Whey protein concentrates have a lower concentration of protein and higher concentration of lactose. Although the protein is of good quality, the percentage of protein will vary. Consumers can always view the nutrition label as well for accurate quantities of protein.
Many surgical weight-loss programs recommend between 60-80 grams of protein per day for the adjustable gastric band (AGB), vertical sleeve gastrectomy (VSG) and the Roux-en-Y gastric bypass (RYGB). The biliopancreatic diversion with duodenal switch (BPD/DS) requires approximately 90 grams of protein per-day to accommodate for the malabsorption associated with this procedure.
These recommendations are for individuals without complications (malabsorptive procedures alter digestion, thus causing the food to be poorly digested and incompletely absorbed). Those with complications will have different protein needs. The exact requirements for postoperative WLS patients with complications are not defined. It is recommended to follow-up with your surgeon and dietitian to assess protein requirements and adequate protein intake.
It is important to also recognize that there is a difference between protein supplements and meal replacement shakes (i.e. Unjury® vs. SlimFast®). Many meal replacement supplements often have a blend of soy, casein or whey protein to enhance the texture or taste of the product. Meal replacement shakes also have higher amounts of vitamin and minerals and varying amounts of carbohydrates and fiber.
One thing to consider is that meal replacement shakes are often designed to supplement a diet that includes animal and plant sources of protein. These should not be used as the sole source of protein or calories in the diet for an extended period of time.
Collagen-based protein supplements are not a good source of high-quality protein and should not be used as the sole source of protein intake in WLS patients. Collagen-based protein supplements do not contain all of the indispensable amino acids that the body needs. When consuming collagen-based products as your sole source of protein, the loss of lean body mass can occur despite meeting your daily protein goals.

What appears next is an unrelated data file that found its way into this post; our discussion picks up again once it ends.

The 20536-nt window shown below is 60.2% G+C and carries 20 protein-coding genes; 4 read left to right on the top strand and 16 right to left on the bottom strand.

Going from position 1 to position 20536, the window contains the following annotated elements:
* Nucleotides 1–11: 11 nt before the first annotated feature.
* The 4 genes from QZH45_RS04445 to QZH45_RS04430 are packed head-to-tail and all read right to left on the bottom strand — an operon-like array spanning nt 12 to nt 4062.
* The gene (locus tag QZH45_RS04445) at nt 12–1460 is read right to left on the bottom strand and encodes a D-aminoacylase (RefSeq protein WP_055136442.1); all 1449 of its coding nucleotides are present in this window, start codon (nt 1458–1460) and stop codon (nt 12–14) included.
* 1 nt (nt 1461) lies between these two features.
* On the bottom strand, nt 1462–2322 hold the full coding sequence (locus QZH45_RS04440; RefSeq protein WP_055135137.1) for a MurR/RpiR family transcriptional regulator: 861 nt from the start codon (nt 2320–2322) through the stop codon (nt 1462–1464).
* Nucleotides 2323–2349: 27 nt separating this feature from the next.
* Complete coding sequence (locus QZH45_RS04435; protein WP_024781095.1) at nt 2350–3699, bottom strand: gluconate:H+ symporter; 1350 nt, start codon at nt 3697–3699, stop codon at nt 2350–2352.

As you begin to consume more food after surgery, the need for protein supplementation often declines or ceases. Relying solely on protein supplements to meet your protein needs is not recommended after the early post-operative liquid stage. Foods of high biological value are encouraged (meat, poultry, fish, eggs, milk, etc.). WLS patients who cannot meet their protein needs from food alone may benefit from supplementation of high quality protein.
If you are not well hydrated, excessive protein intake may contribute to dehydration. It is also important to remember that additional protein intake, above the recommended amount, may inhibit the consumption of other important nutrients.
WLS patients are going to get the best bang for their buck when they choose supplements made from whey or soy isolate and avoid whey concentrate and collagen-based products. It is also important to remember that the use of protein supplements are typically decreased or cease throughout time as the WLS patient is able to meet daily protein goals from food of high biological value.
About the Author:
Kimberly Mahoney, MS, RD, LDN, is a bariatric dietitian at St. Joseph Hospital in Chicago and has been working with weight-loss surgery patients for the past five years. She is currently the chair of the Bariatric Subunit of the Weight Management Dietetic Practice Group through the American Dietetic Association.